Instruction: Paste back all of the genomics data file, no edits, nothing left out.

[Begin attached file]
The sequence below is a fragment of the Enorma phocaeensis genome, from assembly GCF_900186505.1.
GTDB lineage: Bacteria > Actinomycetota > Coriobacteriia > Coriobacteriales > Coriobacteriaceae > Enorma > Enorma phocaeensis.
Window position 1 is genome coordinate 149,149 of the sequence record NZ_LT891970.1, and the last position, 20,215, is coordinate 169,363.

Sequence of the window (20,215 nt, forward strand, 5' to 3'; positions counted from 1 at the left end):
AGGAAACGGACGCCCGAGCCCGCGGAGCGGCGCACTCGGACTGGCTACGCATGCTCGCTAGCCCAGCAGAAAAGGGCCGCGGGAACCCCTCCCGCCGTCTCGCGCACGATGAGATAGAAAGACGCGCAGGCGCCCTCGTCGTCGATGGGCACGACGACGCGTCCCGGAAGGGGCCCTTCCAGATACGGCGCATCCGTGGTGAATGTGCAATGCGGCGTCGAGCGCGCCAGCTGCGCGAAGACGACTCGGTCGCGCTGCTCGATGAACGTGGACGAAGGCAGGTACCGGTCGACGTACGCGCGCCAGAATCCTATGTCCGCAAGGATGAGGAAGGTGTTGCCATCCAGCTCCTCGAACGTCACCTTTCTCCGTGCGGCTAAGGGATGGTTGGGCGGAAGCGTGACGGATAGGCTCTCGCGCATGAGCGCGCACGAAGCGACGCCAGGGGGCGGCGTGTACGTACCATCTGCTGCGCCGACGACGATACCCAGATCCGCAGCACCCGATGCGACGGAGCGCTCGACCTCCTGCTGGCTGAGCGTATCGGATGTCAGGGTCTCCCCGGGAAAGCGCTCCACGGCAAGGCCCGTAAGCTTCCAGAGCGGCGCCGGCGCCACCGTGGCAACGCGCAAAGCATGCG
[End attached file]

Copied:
The sequence below is a fragment of the Enorma phocaeensis genome, from assembly GCF_900186505.1.
GTDB lineage: Bacteria > Actinomycetota > Coriobacteriia > Coriobacteriales > Coriobacteriaceae > Enorma > Enorma phocaeensis.
Window position 1 is genome coordinate 149,149 of the sequence record NZ_LT891970.1, and the last position, 20,215, is coordinate 169,363.

Sequence of the window (20,215 nt, forward strand, 5' to 3'; positions counted from 1 at the left end):
AGGAAACGGACGCCCGAGCCCGCGGAGCGGCGCACTCGGACTGGCTACGCATGCTCGCTAGCCCAGCAGAAAAGGGCCGCGGGAACCCCTCCCGCCGTCTCGCGCACGATGAGATAGAAAGACGCGCAGGCGCCCTCGTCGTCGATGGGCACGACGACGCGTCCCGGAAGGGGCCCTTCCAGATACGGCGCATCCGTGGTGAATGTGCAATGCGGCGTCGAGCGCGCCAGCTGCGCGAAGACGACTCGGTCGCGCTGCTCGATGAACGTGGACGAAGGCAGGTACCGGTCGACGTACGCGCGCCAGAATCCTATGTCCGCAAGGATGAGGAAGGTGTTGCCATCCAGCTCCTCGAACGTCACCTTTCTCCGTGCGGCTAAGGGATGGTTGGGCGGAAGCGTGACGGATAGGCTCTCGCGCATGAGCGCGCACGAAGCGACGCCAGGGGGCGGCGTGTACGTACCATCTGCTGCGCCGACGACGATACCCAGATCCGCAGCACCCGATGCGACGGAGCGCTCGACCTCCTGCTGGCTGAGCGTATCGGATGTCAGGGTCTCCCCGGGAAAGCGCTCCACGGCAAGGCCCGTAAGCTTCCAGAGCGGCGCCGGCGCCACCGTGGCAACGCGCAAAGCATGCG